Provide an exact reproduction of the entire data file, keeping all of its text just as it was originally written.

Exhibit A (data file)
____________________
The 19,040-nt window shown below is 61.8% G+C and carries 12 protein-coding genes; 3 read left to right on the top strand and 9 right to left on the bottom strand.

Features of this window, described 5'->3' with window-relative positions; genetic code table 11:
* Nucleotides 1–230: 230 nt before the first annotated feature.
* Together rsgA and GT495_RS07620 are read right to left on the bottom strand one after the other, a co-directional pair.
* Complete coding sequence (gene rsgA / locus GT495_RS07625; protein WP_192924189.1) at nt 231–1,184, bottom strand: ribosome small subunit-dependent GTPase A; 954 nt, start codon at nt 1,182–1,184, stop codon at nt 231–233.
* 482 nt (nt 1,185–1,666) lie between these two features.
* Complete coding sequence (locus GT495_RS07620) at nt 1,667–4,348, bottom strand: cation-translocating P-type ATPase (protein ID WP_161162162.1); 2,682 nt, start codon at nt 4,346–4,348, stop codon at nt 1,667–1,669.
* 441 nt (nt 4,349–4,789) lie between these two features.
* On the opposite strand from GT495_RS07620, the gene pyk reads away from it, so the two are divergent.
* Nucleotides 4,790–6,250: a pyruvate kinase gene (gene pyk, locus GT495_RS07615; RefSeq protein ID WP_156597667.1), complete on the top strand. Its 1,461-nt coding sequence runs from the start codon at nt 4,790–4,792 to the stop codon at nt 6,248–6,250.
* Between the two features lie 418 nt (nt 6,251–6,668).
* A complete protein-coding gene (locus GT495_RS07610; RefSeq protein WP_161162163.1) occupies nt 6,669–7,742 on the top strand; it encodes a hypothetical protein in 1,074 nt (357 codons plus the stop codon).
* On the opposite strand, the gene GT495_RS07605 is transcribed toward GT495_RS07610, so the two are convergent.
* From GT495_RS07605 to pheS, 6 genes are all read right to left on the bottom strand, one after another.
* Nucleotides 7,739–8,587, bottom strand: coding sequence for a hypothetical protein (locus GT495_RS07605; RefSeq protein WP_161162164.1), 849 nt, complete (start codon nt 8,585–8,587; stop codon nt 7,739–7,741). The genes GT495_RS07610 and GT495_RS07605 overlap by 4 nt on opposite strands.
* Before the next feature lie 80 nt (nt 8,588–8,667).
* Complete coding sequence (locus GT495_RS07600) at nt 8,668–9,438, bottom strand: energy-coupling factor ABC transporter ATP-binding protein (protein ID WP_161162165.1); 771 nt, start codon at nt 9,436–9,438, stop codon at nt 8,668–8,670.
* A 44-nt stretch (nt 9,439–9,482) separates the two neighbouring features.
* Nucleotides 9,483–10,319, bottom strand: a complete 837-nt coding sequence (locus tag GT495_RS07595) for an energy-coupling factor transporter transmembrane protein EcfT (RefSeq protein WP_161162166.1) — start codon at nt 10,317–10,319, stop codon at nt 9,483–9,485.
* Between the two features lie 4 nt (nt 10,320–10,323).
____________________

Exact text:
The 19,040-nt window shown below is 61.8% G+C and carries 12 protein-coding genes; 3 read left to right on the top strand and 9 right to left on the bottom strand.

Features of this window, described 5'->3' with window-relative positions; genetic code table 11:
* Nucleotides 1–230: 230 nt before the first annotated feature.
* Together rsgA and GT495_RS07620 are read right to left on the bottom strand one after the other, a co-directional pair.
* Complete coding sequence (gene rsgA / locus GT495_RS07625; protein WP_192924189.1) at nt 231–1,184, bottom strand: ribosome small subunit-dependent GTPase A; 954 nt, start codon at nt 1,182–1,184, stop codon at nt 231–233.
* 482 nt (nt 1,185–1,666) lie between these two features.
* Complete coding sequence (locus GT495_RS07620) at nt 1,667–4,348, bottom strand: cation-translocating P-type ATPase (protein ID WP_161162162.1); 2,682 nt, start codon at nt 4,346–4,348, stop codon at nt 1,667–1,669.
* 441 nt (nt 4,349–4,789) lie between these two features.
* On the opposite strand from GT495_RS07620, the gene pyk reads away from it, so the two are divergent.
* Nucleotides 4,790–6,250: a pyruvate kinase gene (gene pyk, locus GT495_RS07615; RefSeq protein ID WP_156597667.1), complete on the top strand. Its 1,461-nt coding sequence runs from the start codon at nt 4,790–4,792 to the stop codon at nt 6,248–6,250.
* Between the two features lie 418 nt (nt 6,251–6,668).
* A complete protein-coding gene (locus GT495_RS07610; RefSeq protein WP_161162163.1) occupies nt 6,669–7,742 on the top strand; it encodes a hypothetical protein in 1,074 nt (357 codons plus the stop codon).
* On the opposite strand, the gene GT495_RS07605 is transcribed toward GT495_RS07610, so the two are convergent.
* From GT495_RS07605 to pheS, 6 genes are all read right to left on the bottom strand, one after another.
* Nucleotides 7,739–8,587, bottom strand: coding sequence for a hypothetical protein (locus GT495_RS07605; RefSeq protein WP_161162164.1), 849 nt, complete (start codon nt 8,585–8,587; stop codon nt 7,739–7,741). The genes GT495_RS07610 and GT495_RS07605 overlap by 4 nt on opposite strands.
* Before the next feature lie 80 nt (nt 8,588–8,667).
* Complete coding sequence (locus GT495_RS07600) at nt 8,668–9,438, bottom strand: energy-coupling factor ABC transporter ATP-binding protein (protein ID WP_161162165.1); 771 nt, start codon at nt 9,436–9,438, stop codon at nt 8,668–8,670.
* A 44-nt stretch (nt 9,439–9,482) separates the two neighbouring features.
* Nucleotides 9,483–10,319, bottom strand: a complete 837-nt coding sequence (locus tag GT495_RS07595) for an energy-coupling factor transporter transmembrane protein EcfT (RefSeq protein WP_161162166.1) — start codon at nt 10,317–10,319, stop codon at nt 9,483–9,485.
* Between the two features lie 4 nt (nt 10,320–10,323).